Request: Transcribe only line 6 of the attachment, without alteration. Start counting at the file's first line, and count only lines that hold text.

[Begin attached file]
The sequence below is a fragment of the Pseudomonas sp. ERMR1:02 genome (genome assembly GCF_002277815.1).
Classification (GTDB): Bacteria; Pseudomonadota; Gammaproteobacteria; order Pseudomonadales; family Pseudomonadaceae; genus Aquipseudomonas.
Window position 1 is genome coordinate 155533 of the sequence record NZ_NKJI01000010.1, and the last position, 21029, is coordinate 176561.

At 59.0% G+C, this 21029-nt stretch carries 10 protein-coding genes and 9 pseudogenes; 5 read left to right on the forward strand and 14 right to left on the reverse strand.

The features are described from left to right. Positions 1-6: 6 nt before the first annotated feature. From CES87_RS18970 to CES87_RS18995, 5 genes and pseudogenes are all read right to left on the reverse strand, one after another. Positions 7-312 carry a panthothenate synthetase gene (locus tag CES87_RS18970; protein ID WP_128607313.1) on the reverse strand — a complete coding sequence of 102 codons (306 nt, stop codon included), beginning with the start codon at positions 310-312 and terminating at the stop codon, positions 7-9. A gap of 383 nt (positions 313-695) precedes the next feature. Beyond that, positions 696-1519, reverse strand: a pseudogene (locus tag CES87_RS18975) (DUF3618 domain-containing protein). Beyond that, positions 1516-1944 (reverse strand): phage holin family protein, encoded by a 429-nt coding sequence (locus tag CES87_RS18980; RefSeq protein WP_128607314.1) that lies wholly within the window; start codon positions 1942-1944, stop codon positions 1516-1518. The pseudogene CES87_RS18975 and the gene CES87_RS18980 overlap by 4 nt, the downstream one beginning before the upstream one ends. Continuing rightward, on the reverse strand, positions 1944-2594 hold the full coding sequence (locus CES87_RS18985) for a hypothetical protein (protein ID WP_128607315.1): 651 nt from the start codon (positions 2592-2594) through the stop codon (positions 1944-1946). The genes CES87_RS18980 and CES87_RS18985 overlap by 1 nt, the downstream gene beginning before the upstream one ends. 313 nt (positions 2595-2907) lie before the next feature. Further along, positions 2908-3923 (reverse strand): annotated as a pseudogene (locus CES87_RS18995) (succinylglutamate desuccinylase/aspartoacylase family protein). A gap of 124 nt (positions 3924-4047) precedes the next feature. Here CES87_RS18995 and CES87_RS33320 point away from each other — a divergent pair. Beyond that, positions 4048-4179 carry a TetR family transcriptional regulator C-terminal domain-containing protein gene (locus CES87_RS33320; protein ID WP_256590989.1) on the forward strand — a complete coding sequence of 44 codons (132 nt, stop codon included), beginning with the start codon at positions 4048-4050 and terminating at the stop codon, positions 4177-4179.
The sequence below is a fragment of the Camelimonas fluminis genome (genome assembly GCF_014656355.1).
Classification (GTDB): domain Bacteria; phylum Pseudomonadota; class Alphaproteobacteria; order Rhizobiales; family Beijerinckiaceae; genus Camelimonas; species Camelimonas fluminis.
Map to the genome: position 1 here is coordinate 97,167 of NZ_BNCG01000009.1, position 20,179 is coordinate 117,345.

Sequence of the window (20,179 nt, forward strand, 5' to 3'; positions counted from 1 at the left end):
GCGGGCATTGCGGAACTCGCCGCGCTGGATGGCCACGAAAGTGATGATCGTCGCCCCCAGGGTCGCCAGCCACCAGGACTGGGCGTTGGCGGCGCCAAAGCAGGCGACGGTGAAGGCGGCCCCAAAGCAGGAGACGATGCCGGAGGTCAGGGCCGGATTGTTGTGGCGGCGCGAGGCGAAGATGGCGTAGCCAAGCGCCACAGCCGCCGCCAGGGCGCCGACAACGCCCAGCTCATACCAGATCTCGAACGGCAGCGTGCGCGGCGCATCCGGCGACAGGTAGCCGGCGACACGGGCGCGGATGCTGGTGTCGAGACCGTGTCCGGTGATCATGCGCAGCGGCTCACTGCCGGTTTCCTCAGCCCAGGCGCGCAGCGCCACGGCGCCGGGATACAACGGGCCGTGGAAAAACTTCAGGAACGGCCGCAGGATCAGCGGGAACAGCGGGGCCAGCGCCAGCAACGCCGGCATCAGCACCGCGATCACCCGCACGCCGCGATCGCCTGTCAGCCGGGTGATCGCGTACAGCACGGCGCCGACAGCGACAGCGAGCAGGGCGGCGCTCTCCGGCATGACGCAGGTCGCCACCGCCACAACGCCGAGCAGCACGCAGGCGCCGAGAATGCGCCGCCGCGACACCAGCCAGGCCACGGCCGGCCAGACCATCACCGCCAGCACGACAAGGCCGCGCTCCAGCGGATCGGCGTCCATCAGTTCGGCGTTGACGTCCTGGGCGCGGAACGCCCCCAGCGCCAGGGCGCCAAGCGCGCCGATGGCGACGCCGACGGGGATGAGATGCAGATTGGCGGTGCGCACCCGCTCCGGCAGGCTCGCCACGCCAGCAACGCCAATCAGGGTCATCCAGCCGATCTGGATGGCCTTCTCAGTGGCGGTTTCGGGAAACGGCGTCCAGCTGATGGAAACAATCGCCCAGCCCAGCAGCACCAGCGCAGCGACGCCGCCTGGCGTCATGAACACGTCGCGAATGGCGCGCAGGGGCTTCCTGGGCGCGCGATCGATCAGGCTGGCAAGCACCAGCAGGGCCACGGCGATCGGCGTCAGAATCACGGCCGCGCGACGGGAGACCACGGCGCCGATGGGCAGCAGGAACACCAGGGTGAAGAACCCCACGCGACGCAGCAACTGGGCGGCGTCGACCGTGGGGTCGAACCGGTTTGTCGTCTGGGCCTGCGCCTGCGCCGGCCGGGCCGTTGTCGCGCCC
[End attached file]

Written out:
The sequence below is a fragment of the Camelimonas fluminis genome (genome assembly GCF_014656355.1).